PubMed | Gregorio Maranon General and Teaching Hospital
Type: Journal Article | Journal: Artificial intelligence in medicine | Year: 2012

The most serious medication errors occur during intravenous administration. The potential consequences are more serious the more critical and younger the patient. Smart pumps can help to prevent infusion-related programming errors, thanks to associated dose-limiting software known as drug library. Drug libraries alert the user if pre-determined high dosage limits are exceeded or if entry is below pre-determined low dosage limits.To describe the process for developing a specific drug library for a pediatric intensive care unit (PICU) and the key factors for preventing programming errors.The study was performed by a multidisciplinary team consisting of a clinical pharmacist, a PICU pediatrician, and the chief nurse of the unit. The process of developing the drug library lasted seven months. A literature review was carried out to determine standard concentrations and accurate limits for intravenous administration of high-risk drugs. Alaris() syringe pumps and Guardrails() CQI v4.1 Event Reporter software were used.Several manufacturers offer smart pump technology. Users should be aware of differences in features, such as definition of parameters and associations between them, definition of safety limits, organization of the drug library, and data use. Our infusion pump technology covered 108 drugs. Compliance with the drug library was 85% and nurses acceptance of the drug library was high as 94% would recommend implementation of this technology in other units. After nine months of implementation, several potentially harmful infusion-related programming errors were intercepted.Drug libraries are specifically designed for a particular hospital unit, and may condition the success in implementing this technology. Implementation of smart pumps proved effective in intercepting infusion-related programming errors after nine months of implementation in a PICU.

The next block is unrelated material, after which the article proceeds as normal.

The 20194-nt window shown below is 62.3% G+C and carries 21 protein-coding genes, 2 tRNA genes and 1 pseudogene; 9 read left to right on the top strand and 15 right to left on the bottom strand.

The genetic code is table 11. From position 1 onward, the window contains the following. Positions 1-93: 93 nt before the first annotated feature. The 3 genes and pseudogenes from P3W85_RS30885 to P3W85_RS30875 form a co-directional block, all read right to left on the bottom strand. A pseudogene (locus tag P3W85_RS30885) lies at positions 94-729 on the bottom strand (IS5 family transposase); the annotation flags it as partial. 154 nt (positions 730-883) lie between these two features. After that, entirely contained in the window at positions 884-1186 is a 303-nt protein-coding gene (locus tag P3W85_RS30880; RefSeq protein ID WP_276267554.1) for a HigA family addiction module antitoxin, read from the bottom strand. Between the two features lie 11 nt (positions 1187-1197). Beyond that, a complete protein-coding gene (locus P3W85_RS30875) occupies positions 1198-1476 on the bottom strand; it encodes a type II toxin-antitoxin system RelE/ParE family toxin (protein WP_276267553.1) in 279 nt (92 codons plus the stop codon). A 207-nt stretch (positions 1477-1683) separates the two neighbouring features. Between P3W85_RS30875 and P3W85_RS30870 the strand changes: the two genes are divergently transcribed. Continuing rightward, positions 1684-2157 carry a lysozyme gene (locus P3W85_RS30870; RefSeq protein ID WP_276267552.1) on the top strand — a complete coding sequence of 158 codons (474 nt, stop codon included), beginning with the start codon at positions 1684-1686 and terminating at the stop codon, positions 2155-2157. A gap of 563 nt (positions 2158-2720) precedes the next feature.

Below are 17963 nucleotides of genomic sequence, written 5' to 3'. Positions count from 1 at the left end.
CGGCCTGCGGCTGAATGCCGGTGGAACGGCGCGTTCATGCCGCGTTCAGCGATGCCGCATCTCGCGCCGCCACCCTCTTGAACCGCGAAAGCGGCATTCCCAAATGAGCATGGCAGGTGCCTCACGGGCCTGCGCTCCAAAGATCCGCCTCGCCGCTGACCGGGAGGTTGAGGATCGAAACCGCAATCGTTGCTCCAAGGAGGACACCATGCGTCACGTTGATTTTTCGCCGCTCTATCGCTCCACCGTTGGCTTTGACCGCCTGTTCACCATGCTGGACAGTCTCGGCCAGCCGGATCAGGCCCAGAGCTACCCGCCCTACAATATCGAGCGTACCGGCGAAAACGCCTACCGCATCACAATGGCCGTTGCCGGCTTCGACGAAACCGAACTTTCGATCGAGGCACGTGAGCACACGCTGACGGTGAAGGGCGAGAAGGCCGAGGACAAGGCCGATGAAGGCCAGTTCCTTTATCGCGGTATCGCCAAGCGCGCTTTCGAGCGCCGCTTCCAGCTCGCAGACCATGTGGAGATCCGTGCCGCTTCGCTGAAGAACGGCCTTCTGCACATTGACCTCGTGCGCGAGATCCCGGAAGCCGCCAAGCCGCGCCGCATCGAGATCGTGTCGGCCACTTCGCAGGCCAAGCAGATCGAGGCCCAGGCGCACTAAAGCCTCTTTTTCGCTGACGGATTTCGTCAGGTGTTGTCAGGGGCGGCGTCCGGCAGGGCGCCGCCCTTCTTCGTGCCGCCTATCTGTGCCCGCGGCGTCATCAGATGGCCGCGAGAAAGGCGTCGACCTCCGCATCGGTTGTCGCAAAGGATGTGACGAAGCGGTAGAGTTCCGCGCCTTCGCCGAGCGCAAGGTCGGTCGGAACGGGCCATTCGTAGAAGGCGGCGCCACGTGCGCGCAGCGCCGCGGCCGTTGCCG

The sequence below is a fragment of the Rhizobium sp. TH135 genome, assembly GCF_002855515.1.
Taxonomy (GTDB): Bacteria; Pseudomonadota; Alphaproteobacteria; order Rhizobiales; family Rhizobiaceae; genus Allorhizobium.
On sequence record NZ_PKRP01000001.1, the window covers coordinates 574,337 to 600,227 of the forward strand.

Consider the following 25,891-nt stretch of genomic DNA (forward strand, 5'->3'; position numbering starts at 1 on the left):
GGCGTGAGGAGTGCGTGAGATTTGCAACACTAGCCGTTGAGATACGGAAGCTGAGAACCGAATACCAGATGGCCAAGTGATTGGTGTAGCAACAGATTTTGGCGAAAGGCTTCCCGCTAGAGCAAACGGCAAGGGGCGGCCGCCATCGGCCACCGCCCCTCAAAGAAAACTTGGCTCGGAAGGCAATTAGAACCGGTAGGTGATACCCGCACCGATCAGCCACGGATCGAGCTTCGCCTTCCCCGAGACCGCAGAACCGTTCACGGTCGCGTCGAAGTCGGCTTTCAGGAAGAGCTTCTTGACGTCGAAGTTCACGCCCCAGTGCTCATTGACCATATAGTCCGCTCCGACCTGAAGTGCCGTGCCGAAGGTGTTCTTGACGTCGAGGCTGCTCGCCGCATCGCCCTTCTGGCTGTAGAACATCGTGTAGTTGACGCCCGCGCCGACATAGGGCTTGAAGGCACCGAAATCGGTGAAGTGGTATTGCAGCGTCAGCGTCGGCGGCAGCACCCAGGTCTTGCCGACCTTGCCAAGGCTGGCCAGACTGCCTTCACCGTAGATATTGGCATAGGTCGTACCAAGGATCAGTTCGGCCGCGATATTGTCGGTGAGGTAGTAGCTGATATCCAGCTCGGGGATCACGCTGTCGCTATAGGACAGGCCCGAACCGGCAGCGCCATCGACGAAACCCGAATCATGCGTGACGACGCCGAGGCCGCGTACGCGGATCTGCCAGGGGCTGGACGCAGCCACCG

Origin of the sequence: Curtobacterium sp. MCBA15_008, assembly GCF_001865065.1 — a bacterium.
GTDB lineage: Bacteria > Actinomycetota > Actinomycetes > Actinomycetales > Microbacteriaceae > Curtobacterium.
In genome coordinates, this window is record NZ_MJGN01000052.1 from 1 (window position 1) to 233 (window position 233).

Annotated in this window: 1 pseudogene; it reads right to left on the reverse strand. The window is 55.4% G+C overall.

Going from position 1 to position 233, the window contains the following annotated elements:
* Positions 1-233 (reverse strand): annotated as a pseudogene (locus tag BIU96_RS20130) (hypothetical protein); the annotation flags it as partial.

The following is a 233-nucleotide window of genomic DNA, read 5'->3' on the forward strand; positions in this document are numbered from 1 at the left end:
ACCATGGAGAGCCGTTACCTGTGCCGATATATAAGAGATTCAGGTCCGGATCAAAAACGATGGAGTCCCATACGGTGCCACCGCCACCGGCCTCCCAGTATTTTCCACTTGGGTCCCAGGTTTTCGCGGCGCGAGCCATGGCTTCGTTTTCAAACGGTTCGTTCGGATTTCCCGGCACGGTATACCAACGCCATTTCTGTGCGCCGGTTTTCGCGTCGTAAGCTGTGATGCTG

PubMed | Gregorio Maranon General and Teaching Hospital
Type: Journal Article | Journal: Health informatics journal | Year: 2015

Patient safety is a matter of major concern that involves every health professional. Nowadays, emerging technologies such as smart pumps can diminish medication errors as well as standardise and improve clinical practice with the subsequent benefits for patients. The aim of this paper was to describe the smart pump implementation process in a paediatric intensive care unit (PICU) and to present the most relevant infusion-related programming errors that were prevented. This was a comparative study between CareFusion Alaris Guardrails() and Hospira MedNet() systems, as well as a prospective and intervention study with analytical components carried out in the PICU of Gregorio Maran General and Teaching Hospital. All intravenous infusions programmed with a pump in the eleven beds of the unit were analyzed. A drug library was developed and subsequently loaded into CareFusion and Hospira pumps that were used during a three month period each. The most suitable system for implementation was selected according to their differences in features and users acceptance. Data stored in the pumps were analyzed to assess user compliance with the technology, health care setting and type of errors intercepted. The implementation process was carried out with CareFusion systems. Compliance with the technology was 92% and user acceptance was high. Vacation substitution and drug administration periods were significantly associated with a greater number of infusion-related programming errors. High risk drugs were involved in 48% of intercepted errors. Based on these results we can conclude that implementation of smart pumps proved effective in intercepting infusion-related programming errors from reaching patients. User awareness of the importance of programming infusions with the drug library is the key to succeed in the implementation process.